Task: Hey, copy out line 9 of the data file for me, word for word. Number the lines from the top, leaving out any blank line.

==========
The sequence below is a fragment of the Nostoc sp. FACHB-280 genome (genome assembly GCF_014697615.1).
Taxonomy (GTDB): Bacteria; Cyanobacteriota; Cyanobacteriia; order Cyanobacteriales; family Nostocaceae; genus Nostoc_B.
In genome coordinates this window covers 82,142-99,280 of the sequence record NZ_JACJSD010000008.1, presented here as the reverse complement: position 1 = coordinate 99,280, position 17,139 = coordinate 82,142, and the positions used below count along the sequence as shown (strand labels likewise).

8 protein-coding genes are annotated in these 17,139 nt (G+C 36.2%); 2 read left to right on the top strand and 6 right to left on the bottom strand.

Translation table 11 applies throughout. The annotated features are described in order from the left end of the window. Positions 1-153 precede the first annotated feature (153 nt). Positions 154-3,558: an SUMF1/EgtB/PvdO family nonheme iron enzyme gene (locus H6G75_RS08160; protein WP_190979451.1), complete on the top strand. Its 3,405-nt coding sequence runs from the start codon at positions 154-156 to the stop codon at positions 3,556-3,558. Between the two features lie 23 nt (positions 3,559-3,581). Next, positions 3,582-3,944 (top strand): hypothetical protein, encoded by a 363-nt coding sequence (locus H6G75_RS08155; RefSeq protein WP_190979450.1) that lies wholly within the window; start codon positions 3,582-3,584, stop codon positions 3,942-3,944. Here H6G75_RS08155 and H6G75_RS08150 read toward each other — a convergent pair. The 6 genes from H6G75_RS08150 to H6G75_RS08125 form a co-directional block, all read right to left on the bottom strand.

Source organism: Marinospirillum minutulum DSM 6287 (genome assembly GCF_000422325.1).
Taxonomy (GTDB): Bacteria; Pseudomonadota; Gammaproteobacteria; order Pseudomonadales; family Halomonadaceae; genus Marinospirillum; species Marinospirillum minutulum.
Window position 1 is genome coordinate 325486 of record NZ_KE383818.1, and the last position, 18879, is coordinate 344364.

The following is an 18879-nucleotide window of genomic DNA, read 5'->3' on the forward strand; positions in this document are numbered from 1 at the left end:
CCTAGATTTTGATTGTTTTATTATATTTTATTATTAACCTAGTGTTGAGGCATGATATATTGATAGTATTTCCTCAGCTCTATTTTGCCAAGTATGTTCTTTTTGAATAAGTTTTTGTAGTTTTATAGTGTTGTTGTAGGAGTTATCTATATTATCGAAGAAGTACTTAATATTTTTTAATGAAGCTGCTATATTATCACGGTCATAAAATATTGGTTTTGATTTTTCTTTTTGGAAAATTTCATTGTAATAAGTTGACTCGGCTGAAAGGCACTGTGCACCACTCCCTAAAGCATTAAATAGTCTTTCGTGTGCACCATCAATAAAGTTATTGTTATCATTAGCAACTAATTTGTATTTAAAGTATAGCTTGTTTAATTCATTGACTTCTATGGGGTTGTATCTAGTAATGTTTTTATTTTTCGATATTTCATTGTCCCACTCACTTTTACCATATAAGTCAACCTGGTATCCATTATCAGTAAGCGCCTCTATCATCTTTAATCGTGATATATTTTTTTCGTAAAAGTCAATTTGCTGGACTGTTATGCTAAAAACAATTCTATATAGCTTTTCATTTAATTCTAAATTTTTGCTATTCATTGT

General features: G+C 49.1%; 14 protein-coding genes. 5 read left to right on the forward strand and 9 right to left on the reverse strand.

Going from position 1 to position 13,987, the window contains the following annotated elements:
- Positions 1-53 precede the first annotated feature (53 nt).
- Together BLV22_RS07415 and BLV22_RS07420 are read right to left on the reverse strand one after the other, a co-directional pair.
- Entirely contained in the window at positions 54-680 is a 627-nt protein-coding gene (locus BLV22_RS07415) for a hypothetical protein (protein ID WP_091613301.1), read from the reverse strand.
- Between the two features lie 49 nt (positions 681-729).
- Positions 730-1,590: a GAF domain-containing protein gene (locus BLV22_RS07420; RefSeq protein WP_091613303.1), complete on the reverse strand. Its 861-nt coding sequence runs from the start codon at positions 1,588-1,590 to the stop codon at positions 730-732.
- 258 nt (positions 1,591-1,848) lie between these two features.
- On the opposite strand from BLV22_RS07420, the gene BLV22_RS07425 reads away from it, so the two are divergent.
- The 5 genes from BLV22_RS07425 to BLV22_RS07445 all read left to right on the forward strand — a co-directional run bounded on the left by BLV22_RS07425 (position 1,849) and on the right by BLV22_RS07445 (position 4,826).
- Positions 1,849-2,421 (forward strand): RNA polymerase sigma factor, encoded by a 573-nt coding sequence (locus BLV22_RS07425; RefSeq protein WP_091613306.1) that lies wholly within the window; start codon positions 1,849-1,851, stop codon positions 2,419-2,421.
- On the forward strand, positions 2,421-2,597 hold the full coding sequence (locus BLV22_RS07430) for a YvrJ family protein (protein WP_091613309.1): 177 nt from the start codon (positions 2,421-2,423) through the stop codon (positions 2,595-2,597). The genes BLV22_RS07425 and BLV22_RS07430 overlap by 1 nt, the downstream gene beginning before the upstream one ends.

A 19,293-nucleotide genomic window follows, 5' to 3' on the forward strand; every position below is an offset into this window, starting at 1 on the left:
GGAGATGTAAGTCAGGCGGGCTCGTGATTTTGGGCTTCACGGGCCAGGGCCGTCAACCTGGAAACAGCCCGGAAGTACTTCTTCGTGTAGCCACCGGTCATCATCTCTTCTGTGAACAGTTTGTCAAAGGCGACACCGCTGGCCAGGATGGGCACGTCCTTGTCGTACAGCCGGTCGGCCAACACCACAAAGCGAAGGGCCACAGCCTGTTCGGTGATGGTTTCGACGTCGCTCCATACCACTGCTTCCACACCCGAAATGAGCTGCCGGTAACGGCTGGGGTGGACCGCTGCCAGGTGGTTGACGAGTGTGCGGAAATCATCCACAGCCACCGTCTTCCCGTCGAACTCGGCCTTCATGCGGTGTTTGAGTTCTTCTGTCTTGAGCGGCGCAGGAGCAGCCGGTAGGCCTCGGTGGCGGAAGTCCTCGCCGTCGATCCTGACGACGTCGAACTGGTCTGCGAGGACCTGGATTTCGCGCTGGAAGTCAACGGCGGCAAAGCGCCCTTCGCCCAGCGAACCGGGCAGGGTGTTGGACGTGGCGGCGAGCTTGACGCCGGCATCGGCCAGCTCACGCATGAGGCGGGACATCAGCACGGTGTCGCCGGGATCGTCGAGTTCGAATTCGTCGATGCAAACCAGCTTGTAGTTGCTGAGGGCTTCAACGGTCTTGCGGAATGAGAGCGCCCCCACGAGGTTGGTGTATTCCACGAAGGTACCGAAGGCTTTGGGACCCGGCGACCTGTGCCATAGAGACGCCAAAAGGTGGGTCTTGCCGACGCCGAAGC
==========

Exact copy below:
The following is an 18879-nucleotide window of genomic DNA, read 5'->3' on the forward strand; positions in this document are numbered from 1 at the left end: